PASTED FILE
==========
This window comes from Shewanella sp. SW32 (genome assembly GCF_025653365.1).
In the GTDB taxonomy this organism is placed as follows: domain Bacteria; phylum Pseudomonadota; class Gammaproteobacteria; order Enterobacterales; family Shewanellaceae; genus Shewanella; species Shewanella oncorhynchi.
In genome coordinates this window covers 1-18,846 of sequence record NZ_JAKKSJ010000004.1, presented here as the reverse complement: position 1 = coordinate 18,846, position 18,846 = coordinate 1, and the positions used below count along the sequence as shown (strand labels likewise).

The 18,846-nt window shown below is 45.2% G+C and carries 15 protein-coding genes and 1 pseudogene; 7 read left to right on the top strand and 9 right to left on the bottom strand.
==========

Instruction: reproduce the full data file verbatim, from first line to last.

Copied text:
This window comes from Shewanella sp. SW32 (genome assembly GCF_025653365.1).
In the GTDB taxonomy this organism is placed as follows: domain Bacteria; phylum Pseudomonadota; class Gammaproteobacteria; order Enterobacterales; family Shewanellaceae; genus Shewanella; species Shewanella oncorhynchi.
In genome coordinates this window covers 1-18,846 of sequence record NZ_JAKKSJ010000004.1, presented here as the reverse complement: position 1 = coordinate 18,846, position 18,846 = coordinate 1, and the positions used below count along the sequence as shown (strand labels likewise).

The 18,846-nt window shown below is 45.2% G+C and carries 15 protein-coding genes and 1 pseudogene; 7 read left to right on the top strand and 9 right to left on the bottom strand.